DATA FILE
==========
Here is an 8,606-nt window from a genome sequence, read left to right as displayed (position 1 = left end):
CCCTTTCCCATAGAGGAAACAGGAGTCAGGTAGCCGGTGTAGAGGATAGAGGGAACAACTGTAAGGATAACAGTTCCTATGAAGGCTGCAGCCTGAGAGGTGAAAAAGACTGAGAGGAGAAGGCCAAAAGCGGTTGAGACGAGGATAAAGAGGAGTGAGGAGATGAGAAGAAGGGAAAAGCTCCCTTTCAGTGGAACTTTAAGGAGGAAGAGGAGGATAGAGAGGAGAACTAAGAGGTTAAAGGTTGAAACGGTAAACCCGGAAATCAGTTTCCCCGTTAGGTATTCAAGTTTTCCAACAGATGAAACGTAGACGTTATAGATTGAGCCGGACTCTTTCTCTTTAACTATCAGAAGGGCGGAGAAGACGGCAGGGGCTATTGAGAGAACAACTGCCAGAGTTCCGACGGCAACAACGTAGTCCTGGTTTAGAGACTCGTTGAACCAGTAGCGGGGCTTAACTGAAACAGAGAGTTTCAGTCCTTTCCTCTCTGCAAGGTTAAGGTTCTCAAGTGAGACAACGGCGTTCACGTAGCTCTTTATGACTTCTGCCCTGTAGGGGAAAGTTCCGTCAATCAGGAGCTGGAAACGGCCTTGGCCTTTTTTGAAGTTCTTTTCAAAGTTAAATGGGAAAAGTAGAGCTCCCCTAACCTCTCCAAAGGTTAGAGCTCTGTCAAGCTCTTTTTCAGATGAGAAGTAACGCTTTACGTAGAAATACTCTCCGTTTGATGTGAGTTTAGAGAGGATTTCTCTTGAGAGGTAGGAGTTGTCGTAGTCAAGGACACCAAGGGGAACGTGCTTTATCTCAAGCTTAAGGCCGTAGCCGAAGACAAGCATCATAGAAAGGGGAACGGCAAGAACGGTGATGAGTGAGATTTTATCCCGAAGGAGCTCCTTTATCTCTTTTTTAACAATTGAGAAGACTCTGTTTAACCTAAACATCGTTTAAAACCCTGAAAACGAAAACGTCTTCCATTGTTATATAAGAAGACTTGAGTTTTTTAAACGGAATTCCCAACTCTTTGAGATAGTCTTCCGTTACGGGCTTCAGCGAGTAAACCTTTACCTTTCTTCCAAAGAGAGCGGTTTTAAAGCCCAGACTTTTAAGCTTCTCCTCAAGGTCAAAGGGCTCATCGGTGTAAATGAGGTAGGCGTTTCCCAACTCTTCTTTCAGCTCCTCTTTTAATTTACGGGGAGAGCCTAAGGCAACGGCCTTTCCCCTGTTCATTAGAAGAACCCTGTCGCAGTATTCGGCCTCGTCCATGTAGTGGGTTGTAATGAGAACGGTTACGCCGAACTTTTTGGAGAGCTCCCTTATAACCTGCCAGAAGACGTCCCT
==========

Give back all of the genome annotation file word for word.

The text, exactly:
Here is an 8,606-nt window from a genome sequence, read left to right as displayed (position 1 = left end):
CCCTTTCCCATAGAGGAAACAGGAGTCAGGTAGCCGGTGTAGAGGATAGAGGGAACAACTGTAAGGATAACAGTTCCTATGAAGGCTGCAGCCTGAGAGGTGAAAAAGACTGAGAGGAGAAGGCCAAAAGCGGTTGAGACGAGGATAAAGAGGAGTGAGGAGATGAGAAGAAGGGAAAAGCTCCCTTTCAGTGGAACTTTAAGGAGGAAGAGGAGGATAGAGAGGAGAACTAAGAGGTTAAAGGTTGAAACGGTAAACCCGGAAATCAGTTTCCCCGTTAGGTATTCAAGTTTTCCAACAGATGAAACGTAGACGTTATAGATTGAGCCGGACTCTTTCTCTTTAACTATCAGAAGGGCGGAGAAGACGGCAGGGGCTATTGAGAGAACAACTGCCAGAGTTCCGACGGCAACAACGTAGTCCTGGTTTAGAGACTCGTTGAACCAGTAGCGGGGCTTAACTGAAACAGAGAGTTTCAGTCCTTTCCTCTCTGCAAGGTTAAGGTTCTCAAGTGAGACAACGGCGTTCACGTAGCTCTTTATGACTTCTGCCCTGTAGGGGAAAGTTCCGTCAATCAGGAGCTGGAAACGGCCTTGGCCTTTTTTGAAGTTCTTTTCAAAGTTAAATGGGAAAAGTAGAGCTCCCCTAACCTCTCCAAAGGTTAGAGCTCTGTCAAGCTCTTTTTCAGATGAGAAGTAACGCTTTACGTAGAAATACTCTCCGTTTGATGTGAGTTTAGAGAGGATTTCTCTTGAGAGGTAGGAGTTGTCGTAGTCAAGGACACCAAGGGGAACGTGCTTTATCTCAAGCTTAAGGCCGTAGCCGAAGACAAGCATCATAGAAAGGGGAACGGCAAGAACGGTGATGAGTGAGATTTTATCCCGAAGGAGCTCCTTTATCTCTTTTTTAACAATTGAGAAGACTCTGTTTAACCTAAACATCGTTTAAAACCCTGAAAACGAAAACGTCTTCCATTGTTATATAAGAAGACTTGAGTTTTTTAAACGGAATTCCCAACTCTTTGAGATAGTCTTCCGTTACGGGCTTCAGCGAGTAAACCTTTACCTTTCTTCCAAAGAGAGCGGTTTTAAAGCCCAGACTTTTAAGCTTCTCCTCAAGGTCAAAGGGCTCATCGGTGTAAATGAGGTAGGCGTTTCCCAACTCTTCTTTCAGCTCCTCTTTTAATTTACGGGGAGAGCCTAAGGCAACGGCCTTTCCCCTGTTCATTAGAAGAACCCTGTCGCAGTATTCGGCCTCGTCCATGTAGTGGGTTGTAATGAGAACGGTTACGCCGAACTTTTTGGAGAGCTCCCTTATAACCTGCCAGAAGACGTCCCT